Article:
>Banned Book Week is celebrated annually to raise awareness that there are those who would like to tell us what to read and what to think. I am spotlighting some books this week that are on the American Library Association’s Top 100 list of books challenged or banned for libraries, both school and public. While I have great respect for the rights of parents, I also believe one’s rights must end where mine begin. I believe in equality, and there are those who don’t. I believe that racism isn’t just about black and white, it’s about all races, and it’s ugly.
Harper Lee does a wonderful job pointing out this fact in the brilliant book To Kill a Mockingbird. Scout is a character that resonates with me as does her father, the quiet, soft-spoken Atticus. This book has been challenged for its racial slurs, language and open descriptions of rape. I don’t know that I’ll ever understand why teaching moments have to be cotton candy. Life is far from pretty, and to show it as less than pretty is ludicrous. This book won the Pulitzer Prize, and to not discuss it in educational settings is to discount not only the topic, but the intelligence of young people today.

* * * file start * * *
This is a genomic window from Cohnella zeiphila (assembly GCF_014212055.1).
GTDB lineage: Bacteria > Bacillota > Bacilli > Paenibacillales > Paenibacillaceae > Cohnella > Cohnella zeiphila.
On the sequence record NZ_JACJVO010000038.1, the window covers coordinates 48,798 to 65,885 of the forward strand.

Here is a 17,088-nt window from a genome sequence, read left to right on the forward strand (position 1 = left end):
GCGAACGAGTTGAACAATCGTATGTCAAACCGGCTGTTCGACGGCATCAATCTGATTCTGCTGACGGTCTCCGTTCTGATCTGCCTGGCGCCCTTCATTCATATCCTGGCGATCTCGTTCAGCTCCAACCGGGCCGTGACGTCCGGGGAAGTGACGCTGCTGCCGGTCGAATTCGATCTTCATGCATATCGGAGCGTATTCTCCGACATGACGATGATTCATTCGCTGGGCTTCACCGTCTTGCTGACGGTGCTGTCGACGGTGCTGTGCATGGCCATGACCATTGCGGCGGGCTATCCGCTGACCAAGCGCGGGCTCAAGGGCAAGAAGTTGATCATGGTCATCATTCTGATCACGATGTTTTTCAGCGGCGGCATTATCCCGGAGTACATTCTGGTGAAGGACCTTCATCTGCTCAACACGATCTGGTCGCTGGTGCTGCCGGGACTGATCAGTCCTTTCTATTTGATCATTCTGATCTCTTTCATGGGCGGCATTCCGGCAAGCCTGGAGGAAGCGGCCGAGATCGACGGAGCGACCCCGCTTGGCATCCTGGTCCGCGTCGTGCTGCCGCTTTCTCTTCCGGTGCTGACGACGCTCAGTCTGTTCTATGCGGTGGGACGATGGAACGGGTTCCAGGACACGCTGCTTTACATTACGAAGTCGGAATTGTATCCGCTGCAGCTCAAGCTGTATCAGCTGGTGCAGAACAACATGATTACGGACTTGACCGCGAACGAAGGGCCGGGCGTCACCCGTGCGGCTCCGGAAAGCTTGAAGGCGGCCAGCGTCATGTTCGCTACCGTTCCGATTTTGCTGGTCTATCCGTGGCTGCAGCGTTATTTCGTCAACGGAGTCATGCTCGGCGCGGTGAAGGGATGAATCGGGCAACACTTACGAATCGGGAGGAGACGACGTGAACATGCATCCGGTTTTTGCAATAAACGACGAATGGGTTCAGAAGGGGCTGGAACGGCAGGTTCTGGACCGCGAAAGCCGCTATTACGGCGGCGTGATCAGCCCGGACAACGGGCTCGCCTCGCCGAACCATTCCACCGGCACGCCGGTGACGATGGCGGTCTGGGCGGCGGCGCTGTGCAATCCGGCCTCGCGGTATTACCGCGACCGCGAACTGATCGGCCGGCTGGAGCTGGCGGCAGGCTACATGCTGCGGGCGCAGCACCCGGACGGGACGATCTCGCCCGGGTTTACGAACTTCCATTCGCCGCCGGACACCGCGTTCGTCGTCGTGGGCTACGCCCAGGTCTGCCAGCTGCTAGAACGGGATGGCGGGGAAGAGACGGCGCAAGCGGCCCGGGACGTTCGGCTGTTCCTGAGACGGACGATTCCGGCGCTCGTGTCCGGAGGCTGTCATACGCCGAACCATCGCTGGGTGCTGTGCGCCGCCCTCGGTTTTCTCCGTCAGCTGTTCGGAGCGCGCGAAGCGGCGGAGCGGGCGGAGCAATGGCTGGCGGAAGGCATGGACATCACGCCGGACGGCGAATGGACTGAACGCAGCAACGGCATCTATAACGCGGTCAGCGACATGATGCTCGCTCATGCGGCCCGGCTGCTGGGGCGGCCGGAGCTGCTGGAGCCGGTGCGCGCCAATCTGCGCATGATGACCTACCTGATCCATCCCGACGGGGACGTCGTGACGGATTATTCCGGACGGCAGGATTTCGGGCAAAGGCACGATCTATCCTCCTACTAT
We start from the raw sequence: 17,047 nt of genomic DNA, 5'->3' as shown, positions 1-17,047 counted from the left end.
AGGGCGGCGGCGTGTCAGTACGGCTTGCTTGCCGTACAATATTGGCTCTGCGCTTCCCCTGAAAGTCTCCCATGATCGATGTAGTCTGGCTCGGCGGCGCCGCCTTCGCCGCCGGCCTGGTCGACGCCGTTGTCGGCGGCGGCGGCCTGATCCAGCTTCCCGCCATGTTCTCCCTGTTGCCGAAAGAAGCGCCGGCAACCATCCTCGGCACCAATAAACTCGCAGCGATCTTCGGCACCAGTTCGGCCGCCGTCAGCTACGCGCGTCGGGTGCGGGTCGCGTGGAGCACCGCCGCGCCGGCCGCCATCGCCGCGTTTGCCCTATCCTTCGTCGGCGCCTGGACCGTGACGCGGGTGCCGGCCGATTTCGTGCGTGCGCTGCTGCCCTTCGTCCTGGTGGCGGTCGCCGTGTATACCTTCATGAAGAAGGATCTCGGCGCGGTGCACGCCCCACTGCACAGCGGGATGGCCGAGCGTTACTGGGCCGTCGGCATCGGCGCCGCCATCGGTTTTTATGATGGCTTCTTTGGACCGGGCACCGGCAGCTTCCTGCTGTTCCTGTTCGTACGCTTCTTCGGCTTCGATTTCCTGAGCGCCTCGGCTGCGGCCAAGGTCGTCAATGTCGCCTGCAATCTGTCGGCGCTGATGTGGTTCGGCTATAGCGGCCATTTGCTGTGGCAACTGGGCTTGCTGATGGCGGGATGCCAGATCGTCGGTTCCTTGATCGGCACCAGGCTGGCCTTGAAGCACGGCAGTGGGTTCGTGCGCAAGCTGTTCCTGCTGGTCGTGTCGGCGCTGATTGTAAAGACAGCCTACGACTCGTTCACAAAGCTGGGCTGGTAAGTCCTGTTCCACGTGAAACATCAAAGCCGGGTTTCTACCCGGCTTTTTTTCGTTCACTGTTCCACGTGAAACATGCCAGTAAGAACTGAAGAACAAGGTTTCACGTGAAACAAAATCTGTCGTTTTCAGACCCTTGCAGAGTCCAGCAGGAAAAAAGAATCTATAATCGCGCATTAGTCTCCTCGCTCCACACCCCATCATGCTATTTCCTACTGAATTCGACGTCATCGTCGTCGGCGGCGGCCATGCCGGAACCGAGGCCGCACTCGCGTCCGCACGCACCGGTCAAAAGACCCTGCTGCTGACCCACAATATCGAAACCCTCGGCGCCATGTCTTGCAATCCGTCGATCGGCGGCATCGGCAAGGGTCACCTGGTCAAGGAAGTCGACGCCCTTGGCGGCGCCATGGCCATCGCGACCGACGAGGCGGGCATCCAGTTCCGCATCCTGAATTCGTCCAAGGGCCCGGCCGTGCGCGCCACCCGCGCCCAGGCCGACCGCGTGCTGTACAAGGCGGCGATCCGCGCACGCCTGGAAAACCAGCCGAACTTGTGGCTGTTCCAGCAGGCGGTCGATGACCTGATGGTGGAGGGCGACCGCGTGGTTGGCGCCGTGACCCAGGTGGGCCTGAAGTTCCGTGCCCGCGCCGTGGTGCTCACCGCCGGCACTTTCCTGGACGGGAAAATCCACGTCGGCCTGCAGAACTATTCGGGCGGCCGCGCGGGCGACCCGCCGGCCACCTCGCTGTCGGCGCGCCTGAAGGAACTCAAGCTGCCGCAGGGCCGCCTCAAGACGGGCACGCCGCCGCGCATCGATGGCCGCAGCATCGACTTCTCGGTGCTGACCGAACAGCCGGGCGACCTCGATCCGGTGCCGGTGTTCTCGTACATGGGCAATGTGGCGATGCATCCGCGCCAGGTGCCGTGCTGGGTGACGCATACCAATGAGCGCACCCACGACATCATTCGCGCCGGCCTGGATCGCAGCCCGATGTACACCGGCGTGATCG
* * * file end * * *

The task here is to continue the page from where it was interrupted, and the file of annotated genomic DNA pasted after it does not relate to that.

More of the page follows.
“Shoot all the bluejays you want, if you can hit ’em, but remember it’s a sin to kill a mockingbird.”
A lawyer’s advice to his children as he defends the real mockingbird of Harper Lee’s classic novel—a black man charged with the rape of a white girl. Through the young eyes of Scout and Jem Finch, Harper Lee explores with rich humor and unswerving honesty the irrationality of adult attitudes toward race and class in the Deep South of the 1930s. The conscience of a town steeped in prejudice, violence, and hypocrisy is pricked by the stamina and quiet heroism of one man’s struggle for justice—but the weight of history will only tolerate so much.
One of the best-loved classics of all time, To Kill a Mockingbird has earned many dis-tinctions since its original publication in 1960. It has won the Pulitzer Prize, been translated into more than forty languages, sold more than forty million copies worldwide, and been made into an enormously popular movie. It was also named the best novel of the twentieth century by librarians across the country (Library Journal). HarperCollins is proud to celebrate the fiftieth anniversary of the book’s publication with this special hardcover edition.